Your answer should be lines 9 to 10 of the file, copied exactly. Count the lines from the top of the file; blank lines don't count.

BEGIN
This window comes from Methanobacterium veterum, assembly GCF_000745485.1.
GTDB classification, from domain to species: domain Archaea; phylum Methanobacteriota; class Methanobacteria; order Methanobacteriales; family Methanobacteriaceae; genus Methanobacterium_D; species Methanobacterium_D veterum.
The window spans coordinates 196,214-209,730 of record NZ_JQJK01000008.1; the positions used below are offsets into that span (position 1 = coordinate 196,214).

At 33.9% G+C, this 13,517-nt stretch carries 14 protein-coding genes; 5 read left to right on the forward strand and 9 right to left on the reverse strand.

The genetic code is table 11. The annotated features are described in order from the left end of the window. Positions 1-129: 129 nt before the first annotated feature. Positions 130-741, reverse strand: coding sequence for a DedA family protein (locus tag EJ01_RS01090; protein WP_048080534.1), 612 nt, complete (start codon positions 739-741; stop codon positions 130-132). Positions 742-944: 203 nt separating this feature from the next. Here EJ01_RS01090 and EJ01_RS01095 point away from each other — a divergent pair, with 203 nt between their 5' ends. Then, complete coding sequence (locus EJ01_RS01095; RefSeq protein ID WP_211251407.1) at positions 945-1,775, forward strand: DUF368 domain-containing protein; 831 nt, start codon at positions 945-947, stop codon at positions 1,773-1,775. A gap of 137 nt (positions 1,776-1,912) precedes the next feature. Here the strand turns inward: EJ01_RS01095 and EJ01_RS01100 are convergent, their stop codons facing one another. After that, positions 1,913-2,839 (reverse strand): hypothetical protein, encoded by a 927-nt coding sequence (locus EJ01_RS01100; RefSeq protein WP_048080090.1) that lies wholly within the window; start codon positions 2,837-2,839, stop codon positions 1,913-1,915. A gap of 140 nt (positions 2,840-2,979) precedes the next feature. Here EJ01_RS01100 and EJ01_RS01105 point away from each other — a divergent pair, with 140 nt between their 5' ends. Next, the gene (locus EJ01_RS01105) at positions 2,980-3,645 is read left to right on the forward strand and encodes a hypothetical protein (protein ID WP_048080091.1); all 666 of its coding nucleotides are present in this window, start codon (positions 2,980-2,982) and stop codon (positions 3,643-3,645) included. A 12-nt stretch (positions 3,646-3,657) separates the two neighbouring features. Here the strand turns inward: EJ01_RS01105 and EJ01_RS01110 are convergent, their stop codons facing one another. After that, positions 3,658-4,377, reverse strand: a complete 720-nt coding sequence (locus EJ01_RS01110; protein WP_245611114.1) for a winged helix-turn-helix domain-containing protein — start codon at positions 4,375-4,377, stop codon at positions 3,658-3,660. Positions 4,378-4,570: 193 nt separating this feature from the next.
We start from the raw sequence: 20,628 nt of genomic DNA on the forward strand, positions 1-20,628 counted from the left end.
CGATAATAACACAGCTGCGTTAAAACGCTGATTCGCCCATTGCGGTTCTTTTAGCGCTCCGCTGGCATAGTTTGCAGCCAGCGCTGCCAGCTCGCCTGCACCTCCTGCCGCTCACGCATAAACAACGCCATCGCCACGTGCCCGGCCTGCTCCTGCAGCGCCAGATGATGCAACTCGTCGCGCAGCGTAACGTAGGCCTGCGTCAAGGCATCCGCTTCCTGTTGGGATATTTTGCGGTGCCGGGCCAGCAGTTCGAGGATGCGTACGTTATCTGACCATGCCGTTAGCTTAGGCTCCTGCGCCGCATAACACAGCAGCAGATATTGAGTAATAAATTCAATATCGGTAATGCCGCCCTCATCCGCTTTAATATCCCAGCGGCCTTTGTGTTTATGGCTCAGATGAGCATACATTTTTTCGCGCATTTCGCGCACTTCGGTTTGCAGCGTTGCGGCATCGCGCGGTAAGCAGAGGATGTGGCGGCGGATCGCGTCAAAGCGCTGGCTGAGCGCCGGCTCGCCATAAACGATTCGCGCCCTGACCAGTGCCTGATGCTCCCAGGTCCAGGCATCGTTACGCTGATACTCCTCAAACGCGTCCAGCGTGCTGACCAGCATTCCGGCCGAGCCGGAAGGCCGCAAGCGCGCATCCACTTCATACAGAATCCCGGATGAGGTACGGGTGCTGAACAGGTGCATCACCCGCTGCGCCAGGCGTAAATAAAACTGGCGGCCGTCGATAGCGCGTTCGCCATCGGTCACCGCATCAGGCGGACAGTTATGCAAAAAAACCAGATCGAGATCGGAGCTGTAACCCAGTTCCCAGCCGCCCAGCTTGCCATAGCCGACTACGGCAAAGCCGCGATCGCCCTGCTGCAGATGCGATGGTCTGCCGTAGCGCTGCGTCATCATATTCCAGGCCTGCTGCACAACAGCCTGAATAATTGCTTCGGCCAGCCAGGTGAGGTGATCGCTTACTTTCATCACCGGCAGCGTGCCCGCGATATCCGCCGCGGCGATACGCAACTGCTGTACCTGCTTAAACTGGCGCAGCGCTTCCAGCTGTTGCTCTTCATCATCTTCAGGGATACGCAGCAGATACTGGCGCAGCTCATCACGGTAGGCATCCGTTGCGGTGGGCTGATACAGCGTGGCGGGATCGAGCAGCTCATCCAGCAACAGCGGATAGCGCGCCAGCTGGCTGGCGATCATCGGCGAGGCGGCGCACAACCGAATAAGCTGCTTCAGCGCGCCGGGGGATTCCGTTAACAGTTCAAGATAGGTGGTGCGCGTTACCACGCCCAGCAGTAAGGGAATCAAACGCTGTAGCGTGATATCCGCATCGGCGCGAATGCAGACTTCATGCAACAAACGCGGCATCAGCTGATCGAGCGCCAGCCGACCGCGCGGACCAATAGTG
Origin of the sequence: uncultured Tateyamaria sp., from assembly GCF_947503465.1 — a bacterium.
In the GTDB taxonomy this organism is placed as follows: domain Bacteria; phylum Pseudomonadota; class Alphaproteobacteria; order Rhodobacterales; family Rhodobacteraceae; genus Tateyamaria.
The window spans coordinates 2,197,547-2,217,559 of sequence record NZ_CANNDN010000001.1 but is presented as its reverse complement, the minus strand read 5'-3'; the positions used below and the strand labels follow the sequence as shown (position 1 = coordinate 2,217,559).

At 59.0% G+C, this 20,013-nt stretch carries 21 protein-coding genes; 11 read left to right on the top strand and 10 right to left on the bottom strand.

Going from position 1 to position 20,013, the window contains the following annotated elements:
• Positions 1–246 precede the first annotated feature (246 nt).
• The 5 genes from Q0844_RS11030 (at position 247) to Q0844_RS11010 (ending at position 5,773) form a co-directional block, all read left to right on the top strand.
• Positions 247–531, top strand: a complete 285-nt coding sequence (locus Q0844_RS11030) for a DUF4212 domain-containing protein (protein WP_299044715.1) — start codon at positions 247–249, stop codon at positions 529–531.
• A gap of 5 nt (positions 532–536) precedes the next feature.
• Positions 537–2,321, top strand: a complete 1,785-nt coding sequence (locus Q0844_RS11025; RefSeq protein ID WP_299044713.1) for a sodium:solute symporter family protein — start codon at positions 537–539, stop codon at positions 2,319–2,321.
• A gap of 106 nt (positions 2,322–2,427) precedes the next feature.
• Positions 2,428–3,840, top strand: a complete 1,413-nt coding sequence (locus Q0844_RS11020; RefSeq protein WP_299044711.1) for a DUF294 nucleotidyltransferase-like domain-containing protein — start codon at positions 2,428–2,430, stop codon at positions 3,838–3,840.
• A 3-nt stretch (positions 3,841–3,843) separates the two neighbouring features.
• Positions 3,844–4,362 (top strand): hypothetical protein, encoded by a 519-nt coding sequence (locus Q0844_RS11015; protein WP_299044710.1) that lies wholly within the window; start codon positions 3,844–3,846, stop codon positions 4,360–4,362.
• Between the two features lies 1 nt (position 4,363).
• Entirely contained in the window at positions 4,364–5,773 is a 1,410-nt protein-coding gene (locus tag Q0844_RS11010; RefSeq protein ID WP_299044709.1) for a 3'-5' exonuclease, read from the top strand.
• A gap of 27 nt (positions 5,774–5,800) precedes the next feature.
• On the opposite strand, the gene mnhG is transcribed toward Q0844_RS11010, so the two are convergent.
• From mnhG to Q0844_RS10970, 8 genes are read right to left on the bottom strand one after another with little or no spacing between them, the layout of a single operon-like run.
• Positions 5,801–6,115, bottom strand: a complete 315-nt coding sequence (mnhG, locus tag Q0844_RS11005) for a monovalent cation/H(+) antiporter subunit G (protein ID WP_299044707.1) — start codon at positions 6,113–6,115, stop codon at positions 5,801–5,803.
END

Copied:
In the GTDB taxonomy this organism is placed as follows: domain Bacteria; phylum Pseudomonadota; class Alphaproteobacteria; order Rhodobacterales; family Rhodobacteraceae; genus Tateyamaria.
The window spans coordinates 2,197,547-2,217,559 of sequence record NZ_CANNDN010000001.1 but is presented as its reverse complement, the minus strand read 5'-3'; the positions used below and the strand labels follow the sequence as shown (position 1 = coordinate 2,217,559).